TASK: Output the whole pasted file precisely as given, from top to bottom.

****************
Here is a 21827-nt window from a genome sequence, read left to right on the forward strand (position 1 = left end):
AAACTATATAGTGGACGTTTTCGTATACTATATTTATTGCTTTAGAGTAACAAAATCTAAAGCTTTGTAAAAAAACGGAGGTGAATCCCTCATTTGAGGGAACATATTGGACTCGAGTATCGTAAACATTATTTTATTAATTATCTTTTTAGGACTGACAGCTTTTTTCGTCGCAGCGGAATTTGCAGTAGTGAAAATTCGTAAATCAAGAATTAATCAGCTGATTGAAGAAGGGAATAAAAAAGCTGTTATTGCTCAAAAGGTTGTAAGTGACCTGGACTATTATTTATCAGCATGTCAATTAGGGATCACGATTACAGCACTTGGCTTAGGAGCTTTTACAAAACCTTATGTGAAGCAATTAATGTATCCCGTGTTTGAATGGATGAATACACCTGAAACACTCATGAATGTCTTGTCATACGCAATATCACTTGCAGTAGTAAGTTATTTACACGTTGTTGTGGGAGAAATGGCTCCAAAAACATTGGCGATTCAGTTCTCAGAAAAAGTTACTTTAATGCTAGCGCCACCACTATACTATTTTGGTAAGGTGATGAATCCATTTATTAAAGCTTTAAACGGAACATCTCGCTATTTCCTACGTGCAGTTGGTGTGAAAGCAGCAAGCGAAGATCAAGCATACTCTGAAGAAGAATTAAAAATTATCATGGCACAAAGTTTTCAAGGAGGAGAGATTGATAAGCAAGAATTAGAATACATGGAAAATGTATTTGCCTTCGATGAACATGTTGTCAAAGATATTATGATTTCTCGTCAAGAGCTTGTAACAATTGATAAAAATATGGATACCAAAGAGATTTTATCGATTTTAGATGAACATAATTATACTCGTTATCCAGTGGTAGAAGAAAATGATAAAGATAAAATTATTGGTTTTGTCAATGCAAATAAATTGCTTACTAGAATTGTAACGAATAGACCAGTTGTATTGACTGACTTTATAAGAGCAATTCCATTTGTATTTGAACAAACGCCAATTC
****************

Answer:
Here is a 21827-nt window from a genome sequence, read left to right on the forward strand (position 1 = left end):
AAACTATATAGTGGACGTTTTCGTATACTATATTTATTGCTTTAGAGTAACAAAATCTAAAGCTTTGTAAAAAAACGGAGGTGAATCCCTCATTTGAGGGAACATATTGGACTCGAGTATCGTAAACATTATTTTATTAATTATCTTTTTAGGACTGACAGCTTTTTTCGTCGCAGCGGAATTTGCAGTAGTGAAAATTCGTAAATCAAGAATTAATCAGCTGATTGAAGAAGGGAATAAAAAAGCTGTTATTGCTCAAAAGGTTGTAAGTGACCTGGACTATTATTTATCAGCATGTCAATTAGGGATCACGATTACAGCACTTGGCTTAGGAGCTTTTACAAAACCTTATGTGAAGCAATTAATGTATCCCGTGTTTGAATGGATGAATACACCTGAAACACTCATGAATGTCTTGTCATACGCAATATCACTTGCAGTAGTAAGTTATTTACACGTTGTTGTGGGAGAAATGGCTCCAAAAACATTGGCGATTCAGTTCTCAGAAAAAGTTACTTTAATGCTAGCGCCACCACTATACTATTTTGGTAAGGTGATGAATCCATTTATTAAAGCTTTAAACGGAACATCTCGCTATTTCCTACGTGCAGTTGGTGTGAAAGCAGCAAGCGAAGATCAAGCATACTCTGAAGAAGAATTAAAAATTATCATGGCACAAAGTTTTCAAGGAGGAGAGATTGATAAGCAAGAATTAGAATACATGGAAAATGTATTTGCCTTCGATGAACATGTTGTCAAAGATATTATGATTTCTCGTCAAGAGCTTGTAACAATTGATAAAAATATGGATACCAAAGAGATTTTATCGATTTTAGATGAACATAATTATACTCGTTATCCAGTGGTAGAAGAAAATGATAAAGATAAAATTATTGGTTTTGTCAATGCAAATAAATTGCTTACTAGAATTGTAACGAATAGACCAGTTGTATTGACTGACTTTATAAGAGCAATTCCATTTGTATTTGAACAAACGCCAATTC